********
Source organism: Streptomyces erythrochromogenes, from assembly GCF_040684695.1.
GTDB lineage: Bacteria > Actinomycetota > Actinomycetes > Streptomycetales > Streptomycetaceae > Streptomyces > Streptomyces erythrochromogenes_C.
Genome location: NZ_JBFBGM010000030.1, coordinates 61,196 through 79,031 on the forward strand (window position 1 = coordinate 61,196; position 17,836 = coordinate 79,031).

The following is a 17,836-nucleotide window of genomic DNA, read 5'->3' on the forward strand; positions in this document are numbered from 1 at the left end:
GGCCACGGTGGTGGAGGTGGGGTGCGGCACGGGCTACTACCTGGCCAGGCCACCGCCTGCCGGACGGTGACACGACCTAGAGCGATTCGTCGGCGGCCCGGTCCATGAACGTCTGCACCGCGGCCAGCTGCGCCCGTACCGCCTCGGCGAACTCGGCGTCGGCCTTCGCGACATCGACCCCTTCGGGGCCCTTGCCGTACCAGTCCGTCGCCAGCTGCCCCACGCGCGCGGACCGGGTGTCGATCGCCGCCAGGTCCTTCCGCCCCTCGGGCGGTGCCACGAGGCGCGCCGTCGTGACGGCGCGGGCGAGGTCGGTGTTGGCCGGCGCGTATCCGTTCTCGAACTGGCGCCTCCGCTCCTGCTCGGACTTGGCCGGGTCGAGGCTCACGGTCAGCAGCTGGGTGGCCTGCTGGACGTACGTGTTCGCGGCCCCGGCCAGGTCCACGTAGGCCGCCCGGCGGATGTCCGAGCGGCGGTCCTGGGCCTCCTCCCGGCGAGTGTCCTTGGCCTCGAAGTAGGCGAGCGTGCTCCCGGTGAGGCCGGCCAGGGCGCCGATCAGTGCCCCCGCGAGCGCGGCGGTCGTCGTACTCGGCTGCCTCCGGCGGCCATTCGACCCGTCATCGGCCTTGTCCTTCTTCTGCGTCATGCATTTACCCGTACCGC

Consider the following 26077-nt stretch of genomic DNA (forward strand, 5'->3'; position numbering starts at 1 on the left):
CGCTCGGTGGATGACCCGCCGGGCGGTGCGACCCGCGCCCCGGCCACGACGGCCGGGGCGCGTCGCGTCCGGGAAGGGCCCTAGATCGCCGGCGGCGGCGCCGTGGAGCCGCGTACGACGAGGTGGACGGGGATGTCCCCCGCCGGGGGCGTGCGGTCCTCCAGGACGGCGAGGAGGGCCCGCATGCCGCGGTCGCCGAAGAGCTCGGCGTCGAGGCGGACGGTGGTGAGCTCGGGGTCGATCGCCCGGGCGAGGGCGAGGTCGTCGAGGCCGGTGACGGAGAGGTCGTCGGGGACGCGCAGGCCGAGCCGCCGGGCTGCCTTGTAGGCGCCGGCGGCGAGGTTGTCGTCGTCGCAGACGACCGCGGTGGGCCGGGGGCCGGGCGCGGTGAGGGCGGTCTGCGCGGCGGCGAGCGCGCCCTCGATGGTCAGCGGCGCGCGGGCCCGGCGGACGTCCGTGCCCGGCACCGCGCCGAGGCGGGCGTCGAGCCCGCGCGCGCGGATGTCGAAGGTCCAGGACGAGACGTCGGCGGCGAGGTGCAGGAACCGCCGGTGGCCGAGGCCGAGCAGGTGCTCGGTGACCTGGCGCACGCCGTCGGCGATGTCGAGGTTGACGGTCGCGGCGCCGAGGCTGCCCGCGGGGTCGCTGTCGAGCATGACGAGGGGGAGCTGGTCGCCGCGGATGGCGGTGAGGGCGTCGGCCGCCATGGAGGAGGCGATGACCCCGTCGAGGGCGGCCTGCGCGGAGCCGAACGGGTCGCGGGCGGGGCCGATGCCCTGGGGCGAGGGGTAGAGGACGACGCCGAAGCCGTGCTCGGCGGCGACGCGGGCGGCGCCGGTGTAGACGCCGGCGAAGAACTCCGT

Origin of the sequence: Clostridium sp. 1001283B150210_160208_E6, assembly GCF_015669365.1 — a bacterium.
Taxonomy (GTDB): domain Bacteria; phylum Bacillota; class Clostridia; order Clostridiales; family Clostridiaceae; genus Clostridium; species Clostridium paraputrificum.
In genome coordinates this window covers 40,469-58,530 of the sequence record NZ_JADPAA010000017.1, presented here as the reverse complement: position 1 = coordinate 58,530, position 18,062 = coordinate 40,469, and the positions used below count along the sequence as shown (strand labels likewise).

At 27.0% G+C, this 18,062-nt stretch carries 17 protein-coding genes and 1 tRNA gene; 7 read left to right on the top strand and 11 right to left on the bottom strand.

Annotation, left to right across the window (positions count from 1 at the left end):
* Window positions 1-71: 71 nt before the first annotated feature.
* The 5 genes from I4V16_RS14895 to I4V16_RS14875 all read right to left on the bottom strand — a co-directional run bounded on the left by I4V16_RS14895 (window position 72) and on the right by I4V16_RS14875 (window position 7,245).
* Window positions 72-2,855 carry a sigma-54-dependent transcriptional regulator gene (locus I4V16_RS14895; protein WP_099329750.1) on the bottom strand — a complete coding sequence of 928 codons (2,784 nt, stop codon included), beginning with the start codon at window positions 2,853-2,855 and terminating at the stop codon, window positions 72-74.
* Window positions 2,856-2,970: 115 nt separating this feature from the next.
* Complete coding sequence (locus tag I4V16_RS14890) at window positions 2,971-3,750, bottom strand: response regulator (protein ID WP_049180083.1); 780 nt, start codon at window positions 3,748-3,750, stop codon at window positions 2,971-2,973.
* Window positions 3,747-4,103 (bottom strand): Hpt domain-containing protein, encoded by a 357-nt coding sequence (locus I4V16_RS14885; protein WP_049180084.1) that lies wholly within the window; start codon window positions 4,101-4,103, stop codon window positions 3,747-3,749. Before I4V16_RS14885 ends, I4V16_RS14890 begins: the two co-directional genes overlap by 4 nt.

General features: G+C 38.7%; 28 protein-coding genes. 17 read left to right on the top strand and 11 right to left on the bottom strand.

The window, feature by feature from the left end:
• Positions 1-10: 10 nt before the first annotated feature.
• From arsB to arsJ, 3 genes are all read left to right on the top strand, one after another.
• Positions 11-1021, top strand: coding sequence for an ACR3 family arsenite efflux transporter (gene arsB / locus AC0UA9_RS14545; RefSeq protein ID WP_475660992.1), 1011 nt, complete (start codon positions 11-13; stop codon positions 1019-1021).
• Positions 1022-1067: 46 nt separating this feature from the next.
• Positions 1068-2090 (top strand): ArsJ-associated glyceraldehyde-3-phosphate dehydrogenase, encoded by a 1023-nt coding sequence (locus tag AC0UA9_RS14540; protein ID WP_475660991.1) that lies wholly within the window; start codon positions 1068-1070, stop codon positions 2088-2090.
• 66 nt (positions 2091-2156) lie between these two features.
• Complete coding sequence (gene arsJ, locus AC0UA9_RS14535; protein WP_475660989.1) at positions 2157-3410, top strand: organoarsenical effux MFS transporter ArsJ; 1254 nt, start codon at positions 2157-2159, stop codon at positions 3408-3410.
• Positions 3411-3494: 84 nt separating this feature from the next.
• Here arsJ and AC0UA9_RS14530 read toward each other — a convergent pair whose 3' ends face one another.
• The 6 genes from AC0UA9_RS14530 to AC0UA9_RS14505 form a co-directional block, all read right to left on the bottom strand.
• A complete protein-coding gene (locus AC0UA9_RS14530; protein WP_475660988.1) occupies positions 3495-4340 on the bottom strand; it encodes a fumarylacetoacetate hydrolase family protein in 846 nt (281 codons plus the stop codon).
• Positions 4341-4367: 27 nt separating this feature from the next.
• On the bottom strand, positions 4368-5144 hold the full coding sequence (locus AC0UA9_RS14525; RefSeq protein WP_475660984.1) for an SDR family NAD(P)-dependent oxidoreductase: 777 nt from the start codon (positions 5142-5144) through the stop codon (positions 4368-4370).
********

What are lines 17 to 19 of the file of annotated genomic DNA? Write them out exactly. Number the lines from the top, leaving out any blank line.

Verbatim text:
* Complete coding sequence (locus tag I4V16_RS14890) at window positions 2,971-3,750, bottom strand: response regulator (protein ID WP_049180083.1); 780 nt, start codon at window positions 3,748-3,750, stop codon at window positions 2,971-2,973.
* Window positions 3,747-4,103 (bottom strand): Hpt domain-containing protein, encoded by a 357-nt coding sequence (locus I4V16_RS14885; protein WP_049180084.1) that lies wholly within the window; start codon window positions 4,101-4,103, stop codon window positions 3,747-3,749. Before I4V16_RS14885 ends, I4V16_RS14890 begins: the two co-directional genes overlap by 4 nt.

General features: G+C 38.7%; 28 protein-coding genes. 17 read left to right on the top strand and 11 right to left on the bottom strand.